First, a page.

Elizabeth Barrial & D.H. Altair,
Vampires Don't Sleep Alone: Your Guide to Meeting, Dating & Seducing a Vampire
(Ulysses, 2010)

Let's go with the supposition that vampires are real, and that the reality of vampires is closer to Anne Rice's Lestat and Stephanie Meyer's Edward than the more classic icons of Nosferatu and Dracula.

And let's suppose you're a teenage girl and, like, the coolest thing ever would be to have a vampire boyfriend to sweep you away in timeless passion and make you his eternal lifemate.

If that's the case, than Vampires Don't Sleep Alone should be at the top of your must-read list.

Vampires Don't Sleep Alone, by Elizabeth Barrial and D.H. Altair (the pseudonym of author Del Howison), attempts to be a serious guide for dating the modern bloodsucking fiend. Barrial and Altair have, so far as I can tell, had a great deal of fun cherrypicking certain aspects of vampire lore, discarding others and making up a few of their own to create a template for the dangerous but sexy and totally worth it vampire beau.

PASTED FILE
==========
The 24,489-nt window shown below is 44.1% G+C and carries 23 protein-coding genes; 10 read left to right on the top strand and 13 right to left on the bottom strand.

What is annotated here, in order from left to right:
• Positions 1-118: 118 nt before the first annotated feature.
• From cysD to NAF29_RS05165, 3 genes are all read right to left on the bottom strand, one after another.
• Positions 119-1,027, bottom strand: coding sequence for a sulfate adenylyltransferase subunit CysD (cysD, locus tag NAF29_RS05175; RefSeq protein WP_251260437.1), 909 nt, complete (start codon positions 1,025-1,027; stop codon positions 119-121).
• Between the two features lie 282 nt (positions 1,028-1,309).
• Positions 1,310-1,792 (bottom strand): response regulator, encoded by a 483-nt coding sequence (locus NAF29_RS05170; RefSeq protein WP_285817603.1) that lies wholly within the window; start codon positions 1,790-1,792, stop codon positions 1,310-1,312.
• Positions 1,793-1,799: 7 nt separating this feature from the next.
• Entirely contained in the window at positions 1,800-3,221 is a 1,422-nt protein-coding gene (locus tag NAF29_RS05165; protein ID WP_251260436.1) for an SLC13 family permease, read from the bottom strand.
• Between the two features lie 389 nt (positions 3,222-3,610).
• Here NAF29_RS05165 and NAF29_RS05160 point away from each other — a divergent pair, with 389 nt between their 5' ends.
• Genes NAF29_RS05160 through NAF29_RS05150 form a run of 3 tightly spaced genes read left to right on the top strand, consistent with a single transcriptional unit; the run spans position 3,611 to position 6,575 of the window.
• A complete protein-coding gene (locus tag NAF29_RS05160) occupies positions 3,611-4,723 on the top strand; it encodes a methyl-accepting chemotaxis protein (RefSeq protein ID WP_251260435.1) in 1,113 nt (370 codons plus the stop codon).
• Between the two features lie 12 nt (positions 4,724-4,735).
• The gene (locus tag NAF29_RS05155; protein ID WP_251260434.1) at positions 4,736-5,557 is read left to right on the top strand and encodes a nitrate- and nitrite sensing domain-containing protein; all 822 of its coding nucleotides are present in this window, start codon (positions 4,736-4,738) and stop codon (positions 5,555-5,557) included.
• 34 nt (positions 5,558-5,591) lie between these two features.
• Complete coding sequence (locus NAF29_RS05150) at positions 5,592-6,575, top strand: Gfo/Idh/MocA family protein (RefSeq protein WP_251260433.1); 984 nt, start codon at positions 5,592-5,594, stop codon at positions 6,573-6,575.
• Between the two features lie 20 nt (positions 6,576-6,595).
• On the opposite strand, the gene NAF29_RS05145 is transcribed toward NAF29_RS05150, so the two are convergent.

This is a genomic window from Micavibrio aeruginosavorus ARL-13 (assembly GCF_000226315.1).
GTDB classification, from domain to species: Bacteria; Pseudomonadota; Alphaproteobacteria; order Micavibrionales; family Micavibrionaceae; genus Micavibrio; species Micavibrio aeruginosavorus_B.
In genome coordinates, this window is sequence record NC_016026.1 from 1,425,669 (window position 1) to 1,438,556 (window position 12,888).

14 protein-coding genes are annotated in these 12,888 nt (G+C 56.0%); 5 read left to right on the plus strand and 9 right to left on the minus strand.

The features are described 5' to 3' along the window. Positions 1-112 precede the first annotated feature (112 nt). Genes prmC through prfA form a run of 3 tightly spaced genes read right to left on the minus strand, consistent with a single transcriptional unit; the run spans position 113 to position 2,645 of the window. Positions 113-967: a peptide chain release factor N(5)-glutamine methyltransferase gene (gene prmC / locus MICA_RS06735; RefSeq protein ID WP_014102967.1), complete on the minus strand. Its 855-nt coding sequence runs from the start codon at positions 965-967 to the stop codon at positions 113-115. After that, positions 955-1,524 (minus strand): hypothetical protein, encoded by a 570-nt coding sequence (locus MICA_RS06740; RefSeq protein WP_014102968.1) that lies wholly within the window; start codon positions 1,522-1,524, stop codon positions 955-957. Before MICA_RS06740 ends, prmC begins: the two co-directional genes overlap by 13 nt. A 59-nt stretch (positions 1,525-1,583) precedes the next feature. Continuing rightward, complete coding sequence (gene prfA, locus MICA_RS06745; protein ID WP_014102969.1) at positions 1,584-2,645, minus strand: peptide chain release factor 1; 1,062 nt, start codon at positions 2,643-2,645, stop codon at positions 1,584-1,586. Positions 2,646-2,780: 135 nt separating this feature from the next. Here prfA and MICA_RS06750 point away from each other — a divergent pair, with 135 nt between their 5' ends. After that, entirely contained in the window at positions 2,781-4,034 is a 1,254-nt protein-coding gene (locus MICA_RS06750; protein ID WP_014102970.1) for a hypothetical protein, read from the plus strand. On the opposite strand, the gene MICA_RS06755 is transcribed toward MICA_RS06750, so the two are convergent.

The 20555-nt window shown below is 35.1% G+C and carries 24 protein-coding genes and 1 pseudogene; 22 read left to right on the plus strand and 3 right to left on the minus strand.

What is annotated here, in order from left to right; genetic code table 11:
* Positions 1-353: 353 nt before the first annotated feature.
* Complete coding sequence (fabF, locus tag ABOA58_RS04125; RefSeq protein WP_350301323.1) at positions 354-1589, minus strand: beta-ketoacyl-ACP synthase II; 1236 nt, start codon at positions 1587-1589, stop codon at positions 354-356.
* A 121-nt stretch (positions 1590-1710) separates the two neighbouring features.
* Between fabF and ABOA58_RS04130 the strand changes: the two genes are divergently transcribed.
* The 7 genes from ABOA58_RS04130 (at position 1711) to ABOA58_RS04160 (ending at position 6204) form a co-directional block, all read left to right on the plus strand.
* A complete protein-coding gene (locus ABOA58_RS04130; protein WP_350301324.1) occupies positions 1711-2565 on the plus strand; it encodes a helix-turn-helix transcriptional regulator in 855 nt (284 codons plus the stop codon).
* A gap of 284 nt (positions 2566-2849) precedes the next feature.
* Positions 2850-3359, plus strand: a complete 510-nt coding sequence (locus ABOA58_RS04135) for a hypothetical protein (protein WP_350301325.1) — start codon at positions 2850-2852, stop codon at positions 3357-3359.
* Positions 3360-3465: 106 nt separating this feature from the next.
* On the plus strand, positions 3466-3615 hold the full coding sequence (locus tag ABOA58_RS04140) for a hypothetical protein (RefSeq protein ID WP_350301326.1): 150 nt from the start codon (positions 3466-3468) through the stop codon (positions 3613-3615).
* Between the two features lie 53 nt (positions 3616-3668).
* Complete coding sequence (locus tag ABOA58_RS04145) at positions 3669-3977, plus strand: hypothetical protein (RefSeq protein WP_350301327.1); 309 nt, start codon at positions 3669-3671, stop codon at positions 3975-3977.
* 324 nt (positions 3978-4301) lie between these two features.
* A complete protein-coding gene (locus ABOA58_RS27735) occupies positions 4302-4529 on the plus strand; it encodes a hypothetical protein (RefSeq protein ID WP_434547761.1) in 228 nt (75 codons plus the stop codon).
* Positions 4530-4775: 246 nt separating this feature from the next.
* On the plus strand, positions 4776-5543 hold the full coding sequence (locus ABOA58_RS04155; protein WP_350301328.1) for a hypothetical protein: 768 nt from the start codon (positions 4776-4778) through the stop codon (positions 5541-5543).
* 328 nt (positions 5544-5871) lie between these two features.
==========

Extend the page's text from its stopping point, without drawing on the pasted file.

(The book pays lip service to male readers who might be seeking a lush vampire hottie, but the text is primarily keyed to the female reader.)

There are missteps along the way. For instance, the authors tell us in one chapter that vampires have a super healing ability, then elsewhere tell us sun exposure is fatal to vampires (not cataclysmically, but over time) because their dead cells cannot repair themselves. Also, they assure their giggling readers that vampires are necessarily expert lovers simply because they've lived a long time. Sorry, but I'm not sure we can assume even centuries of living will turn a Shemp into anything but a long-lived Shemp. (Their argument that vampires are exceptionally wise for the same reason is likewise invalid.)

But let's be real. This book isn't intended for scholars of vampire lore. It's for youngsters who want to be Bella to Edward, Buffy to Angel (or Spike, your pick), and to that extent, it succeeds.

Vampires Don't Sleep Alone is lively and entertaining, a fun addition to its niche market.

book review by
Tom Knapp

18 December 2010

Agree? Disagree?
Send us your opinions!

what's new